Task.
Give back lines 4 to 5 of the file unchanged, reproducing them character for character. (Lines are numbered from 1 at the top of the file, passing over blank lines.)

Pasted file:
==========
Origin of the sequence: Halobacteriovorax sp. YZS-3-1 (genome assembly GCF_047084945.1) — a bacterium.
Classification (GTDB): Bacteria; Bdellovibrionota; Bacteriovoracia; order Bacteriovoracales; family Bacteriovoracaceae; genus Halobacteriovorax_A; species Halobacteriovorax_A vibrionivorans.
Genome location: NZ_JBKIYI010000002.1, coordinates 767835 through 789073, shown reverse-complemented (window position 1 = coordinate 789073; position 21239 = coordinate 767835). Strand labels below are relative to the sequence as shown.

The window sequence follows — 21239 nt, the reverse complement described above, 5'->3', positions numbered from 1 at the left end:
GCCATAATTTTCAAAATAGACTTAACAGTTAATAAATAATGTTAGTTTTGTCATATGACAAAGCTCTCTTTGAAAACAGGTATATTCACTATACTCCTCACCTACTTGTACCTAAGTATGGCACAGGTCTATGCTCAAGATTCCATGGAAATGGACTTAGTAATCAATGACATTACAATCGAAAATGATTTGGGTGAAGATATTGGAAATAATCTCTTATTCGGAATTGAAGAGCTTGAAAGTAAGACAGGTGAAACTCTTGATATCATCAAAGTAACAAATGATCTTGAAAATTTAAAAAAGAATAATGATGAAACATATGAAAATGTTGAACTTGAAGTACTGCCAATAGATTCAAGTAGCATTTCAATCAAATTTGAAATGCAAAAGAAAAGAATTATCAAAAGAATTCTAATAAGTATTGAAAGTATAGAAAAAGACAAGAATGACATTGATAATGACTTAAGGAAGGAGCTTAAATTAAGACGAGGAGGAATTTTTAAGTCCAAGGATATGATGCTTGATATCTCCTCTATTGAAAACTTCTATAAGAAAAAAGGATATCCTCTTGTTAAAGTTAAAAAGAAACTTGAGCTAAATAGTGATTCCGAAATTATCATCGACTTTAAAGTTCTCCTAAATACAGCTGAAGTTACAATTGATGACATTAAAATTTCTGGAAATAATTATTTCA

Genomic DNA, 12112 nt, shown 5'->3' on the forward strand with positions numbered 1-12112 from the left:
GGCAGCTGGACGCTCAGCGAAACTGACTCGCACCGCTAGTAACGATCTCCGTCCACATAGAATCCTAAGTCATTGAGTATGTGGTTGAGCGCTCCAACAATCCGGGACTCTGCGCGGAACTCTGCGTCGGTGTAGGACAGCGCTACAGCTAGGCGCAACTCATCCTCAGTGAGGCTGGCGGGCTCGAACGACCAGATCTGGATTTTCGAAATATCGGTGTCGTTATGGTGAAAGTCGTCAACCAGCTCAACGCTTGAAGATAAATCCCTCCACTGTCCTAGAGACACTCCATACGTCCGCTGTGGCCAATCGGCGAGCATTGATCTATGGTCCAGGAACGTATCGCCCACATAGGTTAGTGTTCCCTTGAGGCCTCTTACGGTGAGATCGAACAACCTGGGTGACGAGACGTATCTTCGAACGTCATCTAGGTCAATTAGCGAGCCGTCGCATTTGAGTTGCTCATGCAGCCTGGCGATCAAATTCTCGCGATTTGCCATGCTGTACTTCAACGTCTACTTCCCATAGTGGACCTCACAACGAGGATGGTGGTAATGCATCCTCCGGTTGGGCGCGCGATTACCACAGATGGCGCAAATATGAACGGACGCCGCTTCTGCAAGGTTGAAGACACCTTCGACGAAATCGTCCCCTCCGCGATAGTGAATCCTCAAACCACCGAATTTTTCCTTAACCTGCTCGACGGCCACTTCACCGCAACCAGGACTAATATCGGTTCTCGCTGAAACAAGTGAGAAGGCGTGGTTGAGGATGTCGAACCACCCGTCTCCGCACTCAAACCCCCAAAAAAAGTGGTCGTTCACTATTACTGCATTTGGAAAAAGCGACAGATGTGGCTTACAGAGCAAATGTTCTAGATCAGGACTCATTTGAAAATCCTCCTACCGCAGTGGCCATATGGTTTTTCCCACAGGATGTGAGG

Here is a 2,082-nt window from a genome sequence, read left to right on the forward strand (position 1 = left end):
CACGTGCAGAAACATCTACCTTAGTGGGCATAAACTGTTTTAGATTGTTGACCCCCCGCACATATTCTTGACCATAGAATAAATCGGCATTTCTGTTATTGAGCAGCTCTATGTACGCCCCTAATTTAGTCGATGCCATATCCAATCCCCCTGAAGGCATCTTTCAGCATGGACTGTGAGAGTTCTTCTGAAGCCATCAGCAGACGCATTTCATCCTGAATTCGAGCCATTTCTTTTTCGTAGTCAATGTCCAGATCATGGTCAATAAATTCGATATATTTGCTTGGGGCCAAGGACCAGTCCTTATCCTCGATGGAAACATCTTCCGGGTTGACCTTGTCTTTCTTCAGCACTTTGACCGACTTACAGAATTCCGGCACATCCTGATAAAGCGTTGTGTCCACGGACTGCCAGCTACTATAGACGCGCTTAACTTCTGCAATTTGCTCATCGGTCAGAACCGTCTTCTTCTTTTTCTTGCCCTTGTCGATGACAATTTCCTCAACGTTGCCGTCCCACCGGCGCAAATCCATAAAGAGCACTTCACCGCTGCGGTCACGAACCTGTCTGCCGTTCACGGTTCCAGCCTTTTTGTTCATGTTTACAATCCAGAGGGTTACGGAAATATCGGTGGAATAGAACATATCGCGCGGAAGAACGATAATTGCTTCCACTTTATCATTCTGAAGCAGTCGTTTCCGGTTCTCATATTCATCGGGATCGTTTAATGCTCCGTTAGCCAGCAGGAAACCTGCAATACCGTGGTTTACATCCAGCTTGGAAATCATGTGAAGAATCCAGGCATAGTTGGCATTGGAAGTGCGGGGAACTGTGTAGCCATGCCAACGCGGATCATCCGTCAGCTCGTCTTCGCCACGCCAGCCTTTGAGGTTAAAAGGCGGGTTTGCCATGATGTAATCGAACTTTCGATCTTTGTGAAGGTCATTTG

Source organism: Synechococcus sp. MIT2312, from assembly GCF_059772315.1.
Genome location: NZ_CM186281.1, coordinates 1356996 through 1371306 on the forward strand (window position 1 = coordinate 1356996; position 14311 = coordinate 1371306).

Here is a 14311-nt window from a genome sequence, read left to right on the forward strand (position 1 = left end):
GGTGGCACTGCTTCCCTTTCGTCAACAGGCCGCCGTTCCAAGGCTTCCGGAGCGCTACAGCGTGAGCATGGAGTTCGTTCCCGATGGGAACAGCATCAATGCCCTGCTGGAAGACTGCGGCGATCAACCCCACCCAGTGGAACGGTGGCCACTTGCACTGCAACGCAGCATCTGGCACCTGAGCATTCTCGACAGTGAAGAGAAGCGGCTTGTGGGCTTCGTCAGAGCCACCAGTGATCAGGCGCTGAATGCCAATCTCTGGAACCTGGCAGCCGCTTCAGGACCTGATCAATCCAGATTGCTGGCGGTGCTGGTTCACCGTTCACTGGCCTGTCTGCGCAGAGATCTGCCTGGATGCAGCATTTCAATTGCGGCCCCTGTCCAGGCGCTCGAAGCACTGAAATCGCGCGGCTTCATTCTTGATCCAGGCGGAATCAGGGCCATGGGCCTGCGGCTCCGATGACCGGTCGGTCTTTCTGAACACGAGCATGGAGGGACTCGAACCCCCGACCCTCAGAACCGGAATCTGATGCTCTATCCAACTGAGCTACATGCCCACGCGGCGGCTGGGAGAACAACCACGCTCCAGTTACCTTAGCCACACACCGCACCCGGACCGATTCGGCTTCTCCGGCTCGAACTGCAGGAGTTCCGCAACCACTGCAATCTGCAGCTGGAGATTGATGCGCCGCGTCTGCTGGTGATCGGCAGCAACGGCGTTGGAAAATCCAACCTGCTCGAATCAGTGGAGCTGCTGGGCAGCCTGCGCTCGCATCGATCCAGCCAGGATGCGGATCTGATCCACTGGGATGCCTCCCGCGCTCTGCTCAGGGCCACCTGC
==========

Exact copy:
The window sequence follows — 21239 nt, the reverse complement described above, 5'->3', positions numbered from 1 at the left end:
GCCATAATTTTCAAAATAGACTTAACAGTTAATAAATAATGTTAGTTTTGTCATATGACAAAGCTCTCTTTGAAAACAGGTATATTCACTATACTCCTCACCTACTTGTACCTAAGTATGGCACAGGTCTATGCTCAAGATTCCATGGAAATGGACTTAGTAATCAATGACATTACAATCGAAAATGATTTGGGTGAAGATATTGGAAATAATCTCTTATTCGGAATTGAAGAGCTTGAAAGTAAGACAGGTGAAACTCTTGATATCATCAAAGTAACAAATGATCTTGAAAATTTAAAAAAGAATAATGATGAAACATATGAAAATGTTGAACTTGAAGTACTGCCAATAGATTCAAGTAGCATTTCAATCAAATTTGAAATGCAAAAGAAAAGAATTATCAAAAGAATTCTAATAAGTATTGAAAGTATAGAAAAAGACAAGAATGACATTGATAATGACTTAAGGAAGGAGCTTAAATTAAGACGAGGAGGAATTTTTAAGTCCAAGGATATGATGCTTGATATCTCCTCTATTGAAAACTTCTATAAGAAAAAAGGATATCCTCTTGTTAAAGTTAAAAAGAAACTTGAGCTAAATAGTGATTCCGAAATTATCATCGACTTTAAAGTTCTCCTAAATACAGCTGAAGTTACAATTGATGACATTAAAATTTCTGGAAATAATTATTTCA